Journal of the San Juan Islands


I-522: labels mean a lot in debate over genetically modified foods | Guest Column

October 19, 2013 · Updated 2:23 PM

Joseph Tein / Contributed photo

By Joseph Tein

I appreciate Steve Wehrly’s story on Initiative I-522 in the Oct. 15 issue of the Journal ("Battle looms over labels", pg. 1; "Health risks vs. higher costs; supporters, critics clash over impact of I-522", sanjuanjournal.com).

It’s an important topic that affects us in many ways and we need to be aware of these issues.

To me, the most important issue in I-522 is the freedom to make informed decisions about what we eat. The food we eat directly affects our health and well-being, as well as the health of the whole planet, and I want to know where it was grown or produced, how it was grown (whether it’s organic or conventional—that is, whether it contains pesticides and artificial fertilizers), and what’s in it.

That includes whether it’s genetically modified or contains genetically modified ingredients. I want to be able to make healthy informed decisions about what I put in my body; this is what I-522 would let us do.

Another important question, however, is safety. Steve asks whether people would buy food products labeled “partially produced with genetic engineering.” Me — if I could avoid it — I wouldn’t buy them. I don’t trust genetically modified foods, and I don’t trust the companies that produce them (and are trying to suppress my right to know what I’m eating).

There is still tremendous disagreement about whether genetically modified foods are safe in animals and humans, and the jury isn’t in; we need a lot more well-designed unbiased research.

A recent widely publicized study in France claimed that GMO feed caused birth defects and other severe abnormalities in rats, but the study was criticized for serious design problems and apparently can’t be relied on.

On the other hand, GMO foods have never been shown to be safe in humans (Monsanto’s web site explains that human studies are unnecessary and impractical) and apparently there are no long-term studies that show GMOs are safe in animals: the standard studies are 90 days long and the French researchers were the first to try to do a 2-year study.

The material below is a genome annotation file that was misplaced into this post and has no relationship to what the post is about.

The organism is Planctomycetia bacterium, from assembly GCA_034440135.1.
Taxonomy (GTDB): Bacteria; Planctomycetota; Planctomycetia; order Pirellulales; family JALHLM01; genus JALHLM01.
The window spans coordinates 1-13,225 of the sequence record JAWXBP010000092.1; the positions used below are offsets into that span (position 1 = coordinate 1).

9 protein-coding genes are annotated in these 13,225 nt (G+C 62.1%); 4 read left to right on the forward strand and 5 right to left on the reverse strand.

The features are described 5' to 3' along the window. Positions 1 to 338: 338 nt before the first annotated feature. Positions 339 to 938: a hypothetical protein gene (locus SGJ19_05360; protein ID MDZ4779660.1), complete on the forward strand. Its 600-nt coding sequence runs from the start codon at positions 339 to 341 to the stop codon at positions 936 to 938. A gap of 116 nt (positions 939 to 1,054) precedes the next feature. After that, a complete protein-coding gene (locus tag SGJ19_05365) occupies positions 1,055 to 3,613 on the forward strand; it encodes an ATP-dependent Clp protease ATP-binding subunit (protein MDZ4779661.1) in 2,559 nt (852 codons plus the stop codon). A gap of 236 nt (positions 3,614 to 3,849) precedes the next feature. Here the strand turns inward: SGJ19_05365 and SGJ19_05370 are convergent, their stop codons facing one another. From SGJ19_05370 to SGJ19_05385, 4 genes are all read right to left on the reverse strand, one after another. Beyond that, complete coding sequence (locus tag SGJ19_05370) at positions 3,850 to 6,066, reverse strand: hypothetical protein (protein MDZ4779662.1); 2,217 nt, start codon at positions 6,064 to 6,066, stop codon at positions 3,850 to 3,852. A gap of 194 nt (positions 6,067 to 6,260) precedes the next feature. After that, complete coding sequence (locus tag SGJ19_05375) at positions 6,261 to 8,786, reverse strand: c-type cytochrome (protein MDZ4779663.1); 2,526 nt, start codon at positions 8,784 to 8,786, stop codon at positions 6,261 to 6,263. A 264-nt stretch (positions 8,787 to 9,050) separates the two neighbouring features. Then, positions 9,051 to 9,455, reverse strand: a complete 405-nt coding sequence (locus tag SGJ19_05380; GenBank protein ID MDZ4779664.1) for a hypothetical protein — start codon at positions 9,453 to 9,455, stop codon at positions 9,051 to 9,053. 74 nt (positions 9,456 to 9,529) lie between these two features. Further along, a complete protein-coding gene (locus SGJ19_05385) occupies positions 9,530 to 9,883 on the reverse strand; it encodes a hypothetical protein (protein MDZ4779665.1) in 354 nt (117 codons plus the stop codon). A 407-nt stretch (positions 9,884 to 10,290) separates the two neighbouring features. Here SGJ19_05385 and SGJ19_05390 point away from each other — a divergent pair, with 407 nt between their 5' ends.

I prefer to stay away from this laboratory-created food until it’s proven to be reasonably safe over the long run, and not be a guinea pig in a huge uncontrolled nationwide feeding experiment.

The other issue that seems important is the cost of labeling the GMO products. This is a serious consideration; I would hate to think that underprivileged families would suffer serious hardships because of I-522.

The truth would appear to be somewhere between what the two sides claim.

I’ve found two thoughtful online discussions of the cost issue that I think present valid facts and arguments: “Won’t Cost a Dime? Average Family Food Bill Would Rise $490 a Year Under I-522, Says Opposition Report” on the Washington State Wire web site, and: “In GMO Ads, Both Sides Make Mostly False Claims About I-522 Costs” on the Seattle Times web site, first published Oct. 1.

We do need to remember that the "No" side is supported by GMO producers and food manufacturers that are only looking after their own financial interests. All of their persuasive arguments and beautifully crafted ads are motivated by the drive to protect their profits, not the welfare and well-being of consumers, and they’ll do whatever they can get away with to promote their interests. (If you haven’t seen this yet, google “GMA” and Washington Attorney General Bob Ferguson to see the latest on the story of the Grocery Manufacturers of America trying to hide the identities of the big food producers that contributed to the "No" campaign. In California last year, these included Hershey’s, Kellogg’s, General Mills, Pepsi, Coca-Cola, Smuckers’s, Nestle and Kraft, among others, who contributed millions to defeat Proposition 37 there. They garnered so much hatred as a result that they decided to try to hide behind the GMA this time.)

This is a complex topic. It’s really important to know the facts about this initiative and the issues involved  so we can make an intelligent choice (just as it’s important to know what’s in our food!). Please do your research, think carefully about what matters to you, and vote.

— Editor's note: A 15-year resident of San Juan Island, Joseph Tein is full-time medical translator and part-time organic gardener.


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